China recycling shift an opportunity for Minnesota


(8/13/2018)

China’s recent shift in policy regarding recyclable material has many state and local governments reexamining how they manage a growing influx of plastics, glass, and other recyclables. But here in Minnesota, the situation is not as dire; in 2016, nearly 2.5 million tons of recyclable materials were collected in the state. State and local regulations prohibit material collected for recycling to be put in landfills, and Minnesota is not landfilling recyclables now.

In the past, China and other foreign markets took in about 40 percent of the United States’ recycled material. China is now restricting these imports. Consequently, domestic markets are flooded with materials that can’t be sold overseas, and prices haves plummeted.

U.S. recycling programs can no longer look to foreign countries as major buyers of our recyclables and must develop domestic markets for these materials. Minnesota has an opportunity to be a leader in such markets, as we are seeking to increase the number of businesses that use recycled materials.

Minnesota’s public and private sectors have made strategic investments in recycling over the past 30-plus years. Public-sector grants and loans go to companies that use recycled materials to manufacture products. Minnesota facilities that process recycled materials have prioritized state-of-the-art sorting equipment. Focusing on local use of materials in manufacturing wherever possible has created economic development opportunities around the state.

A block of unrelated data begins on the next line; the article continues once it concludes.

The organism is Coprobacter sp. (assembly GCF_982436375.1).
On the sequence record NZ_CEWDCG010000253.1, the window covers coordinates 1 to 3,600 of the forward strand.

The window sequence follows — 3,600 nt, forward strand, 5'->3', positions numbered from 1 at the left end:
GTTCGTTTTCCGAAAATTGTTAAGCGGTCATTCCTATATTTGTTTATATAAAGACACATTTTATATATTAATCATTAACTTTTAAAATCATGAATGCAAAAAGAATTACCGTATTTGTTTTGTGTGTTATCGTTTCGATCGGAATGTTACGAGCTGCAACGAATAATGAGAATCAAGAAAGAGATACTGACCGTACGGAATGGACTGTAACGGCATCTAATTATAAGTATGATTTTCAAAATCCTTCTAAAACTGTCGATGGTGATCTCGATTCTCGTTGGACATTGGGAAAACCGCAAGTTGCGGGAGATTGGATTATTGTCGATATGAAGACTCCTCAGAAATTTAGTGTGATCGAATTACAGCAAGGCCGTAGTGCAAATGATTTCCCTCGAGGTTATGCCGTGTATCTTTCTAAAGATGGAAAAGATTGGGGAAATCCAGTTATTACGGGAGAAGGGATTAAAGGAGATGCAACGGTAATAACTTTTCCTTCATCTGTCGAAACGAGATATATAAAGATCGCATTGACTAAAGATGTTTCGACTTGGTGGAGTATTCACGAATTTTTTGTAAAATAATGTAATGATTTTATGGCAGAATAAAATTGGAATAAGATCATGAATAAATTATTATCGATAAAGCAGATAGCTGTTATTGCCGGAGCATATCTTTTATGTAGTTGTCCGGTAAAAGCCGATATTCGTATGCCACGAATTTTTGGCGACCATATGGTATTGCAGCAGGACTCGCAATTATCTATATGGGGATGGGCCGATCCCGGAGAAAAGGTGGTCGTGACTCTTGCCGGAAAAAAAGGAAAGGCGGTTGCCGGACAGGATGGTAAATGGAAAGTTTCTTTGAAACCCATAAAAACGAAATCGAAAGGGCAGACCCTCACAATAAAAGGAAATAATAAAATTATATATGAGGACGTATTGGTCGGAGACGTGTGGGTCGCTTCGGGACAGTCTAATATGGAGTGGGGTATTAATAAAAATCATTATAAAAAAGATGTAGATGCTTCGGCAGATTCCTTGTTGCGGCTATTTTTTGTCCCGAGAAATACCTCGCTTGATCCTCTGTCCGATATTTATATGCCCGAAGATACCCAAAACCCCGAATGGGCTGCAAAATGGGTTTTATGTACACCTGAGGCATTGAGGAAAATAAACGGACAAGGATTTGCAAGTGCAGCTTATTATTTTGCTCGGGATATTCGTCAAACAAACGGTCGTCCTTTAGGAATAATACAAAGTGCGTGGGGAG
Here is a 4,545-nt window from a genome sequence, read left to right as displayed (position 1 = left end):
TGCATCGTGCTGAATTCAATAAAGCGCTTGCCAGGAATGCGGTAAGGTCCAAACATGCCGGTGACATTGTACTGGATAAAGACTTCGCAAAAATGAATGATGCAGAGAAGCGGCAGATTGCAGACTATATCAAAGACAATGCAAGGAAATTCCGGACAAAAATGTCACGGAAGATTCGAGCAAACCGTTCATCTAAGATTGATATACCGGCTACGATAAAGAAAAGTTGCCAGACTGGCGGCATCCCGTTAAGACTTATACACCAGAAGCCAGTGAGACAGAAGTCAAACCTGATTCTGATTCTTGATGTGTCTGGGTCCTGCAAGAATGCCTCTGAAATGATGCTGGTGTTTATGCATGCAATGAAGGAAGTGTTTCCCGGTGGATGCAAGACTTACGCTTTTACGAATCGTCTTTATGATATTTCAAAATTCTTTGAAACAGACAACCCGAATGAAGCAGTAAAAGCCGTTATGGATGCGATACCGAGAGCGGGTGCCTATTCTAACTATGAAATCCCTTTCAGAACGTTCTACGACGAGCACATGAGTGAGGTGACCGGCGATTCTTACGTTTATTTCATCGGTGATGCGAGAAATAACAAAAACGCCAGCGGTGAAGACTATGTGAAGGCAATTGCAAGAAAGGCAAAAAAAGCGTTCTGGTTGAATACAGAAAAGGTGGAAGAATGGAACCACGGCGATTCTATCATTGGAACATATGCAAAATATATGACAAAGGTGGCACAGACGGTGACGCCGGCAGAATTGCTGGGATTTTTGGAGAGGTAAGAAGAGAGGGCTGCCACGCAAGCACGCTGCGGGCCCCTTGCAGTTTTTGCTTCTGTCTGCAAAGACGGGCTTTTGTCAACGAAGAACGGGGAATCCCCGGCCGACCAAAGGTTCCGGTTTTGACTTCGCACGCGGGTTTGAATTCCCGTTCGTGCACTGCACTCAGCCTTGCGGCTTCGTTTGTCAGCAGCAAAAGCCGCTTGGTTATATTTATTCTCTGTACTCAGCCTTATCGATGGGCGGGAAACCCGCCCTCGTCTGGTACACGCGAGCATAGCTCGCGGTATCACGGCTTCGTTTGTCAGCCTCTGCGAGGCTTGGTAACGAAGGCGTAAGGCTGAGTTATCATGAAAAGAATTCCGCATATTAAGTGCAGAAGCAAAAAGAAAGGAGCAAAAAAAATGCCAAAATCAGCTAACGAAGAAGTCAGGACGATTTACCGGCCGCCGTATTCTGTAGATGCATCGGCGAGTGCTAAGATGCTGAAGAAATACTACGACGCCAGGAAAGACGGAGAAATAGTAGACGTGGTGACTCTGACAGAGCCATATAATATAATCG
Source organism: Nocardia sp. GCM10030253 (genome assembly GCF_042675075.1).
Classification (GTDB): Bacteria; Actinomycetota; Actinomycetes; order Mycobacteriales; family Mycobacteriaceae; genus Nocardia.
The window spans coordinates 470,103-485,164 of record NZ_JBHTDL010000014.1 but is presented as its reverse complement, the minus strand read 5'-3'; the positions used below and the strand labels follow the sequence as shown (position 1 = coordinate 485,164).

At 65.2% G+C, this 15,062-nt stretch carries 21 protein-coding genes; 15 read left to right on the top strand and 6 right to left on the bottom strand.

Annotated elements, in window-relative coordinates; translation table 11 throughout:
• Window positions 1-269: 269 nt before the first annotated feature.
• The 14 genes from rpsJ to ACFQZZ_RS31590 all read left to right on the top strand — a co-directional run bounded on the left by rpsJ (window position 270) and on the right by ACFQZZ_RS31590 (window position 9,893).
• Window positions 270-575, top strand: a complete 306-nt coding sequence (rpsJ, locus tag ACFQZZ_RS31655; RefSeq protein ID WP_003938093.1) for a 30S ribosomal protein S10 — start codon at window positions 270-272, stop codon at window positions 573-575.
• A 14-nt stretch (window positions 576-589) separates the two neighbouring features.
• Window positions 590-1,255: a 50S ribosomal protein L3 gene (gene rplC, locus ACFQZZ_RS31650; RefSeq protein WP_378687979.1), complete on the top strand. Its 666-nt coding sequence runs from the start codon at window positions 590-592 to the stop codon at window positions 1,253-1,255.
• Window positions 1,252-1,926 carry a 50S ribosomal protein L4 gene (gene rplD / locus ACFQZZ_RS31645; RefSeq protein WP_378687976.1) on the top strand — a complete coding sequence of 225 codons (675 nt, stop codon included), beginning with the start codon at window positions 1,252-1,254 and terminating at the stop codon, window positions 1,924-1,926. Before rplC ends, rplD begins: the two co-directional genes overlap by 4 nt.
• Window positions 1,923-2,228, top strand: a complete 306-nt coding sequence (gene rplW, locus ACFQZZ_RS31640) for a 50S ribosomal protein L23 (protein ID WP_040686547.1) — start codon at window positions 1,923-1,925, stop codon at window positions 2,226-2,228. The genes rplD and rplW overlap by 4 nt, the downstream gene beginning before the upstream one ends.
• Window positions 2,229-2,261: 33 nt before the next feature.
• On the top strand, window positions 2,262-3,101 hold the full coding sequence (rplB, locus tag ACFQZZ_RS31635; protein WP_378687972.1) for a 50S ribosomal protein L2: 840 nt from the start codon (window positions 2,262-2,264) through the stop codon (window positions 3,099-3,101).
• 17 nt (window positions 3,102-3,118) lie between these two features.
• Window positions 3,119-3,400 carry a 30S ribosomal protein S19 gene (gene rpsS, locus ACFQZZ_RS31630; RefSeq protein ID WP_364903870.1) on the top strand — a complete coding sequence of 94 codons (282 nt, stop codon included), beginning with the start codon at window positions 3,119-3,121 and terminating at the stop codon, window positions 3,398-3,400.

Recycling is not just a feel good thing; it has an economic impact. More than 260 Minnesota companies use recycled materials to manufacture their products. They employ about 18,000 people and generate approximately $3.2 billion in wages and $665 million in federal and local tax revenue.

Minnesotans wondering about shifting world markets need to stay the course — keep recycling, but recycle right. While Minnesotans do better than most parts of the country at proper recycling, unrecyclable materials in recycling containers is still a huge problem. Recycled materials that are contaminated with trash and the like create inefficiencies and reduce profitability for recycling facilities.

How can you help?
• Avoid “wish-cycling” — Only include materials your hauler will accept in your bin. Don’t just throw it in and assume a processing facility will sort it out!
• Check with your city, county or waste hauler on which items are acceptable.
• Don’t put plastic bags, garden hoses, toys, syringes, or diapers in your recycling container.
• Do not use your recycling bin as a garbage overflow.

For more recycling tips for residents and businesses, visit the Minnesota Pollution Control Agency’s Recycle More webpage at https://www.pca.state.mn.us/waste/recycle-more. 

 

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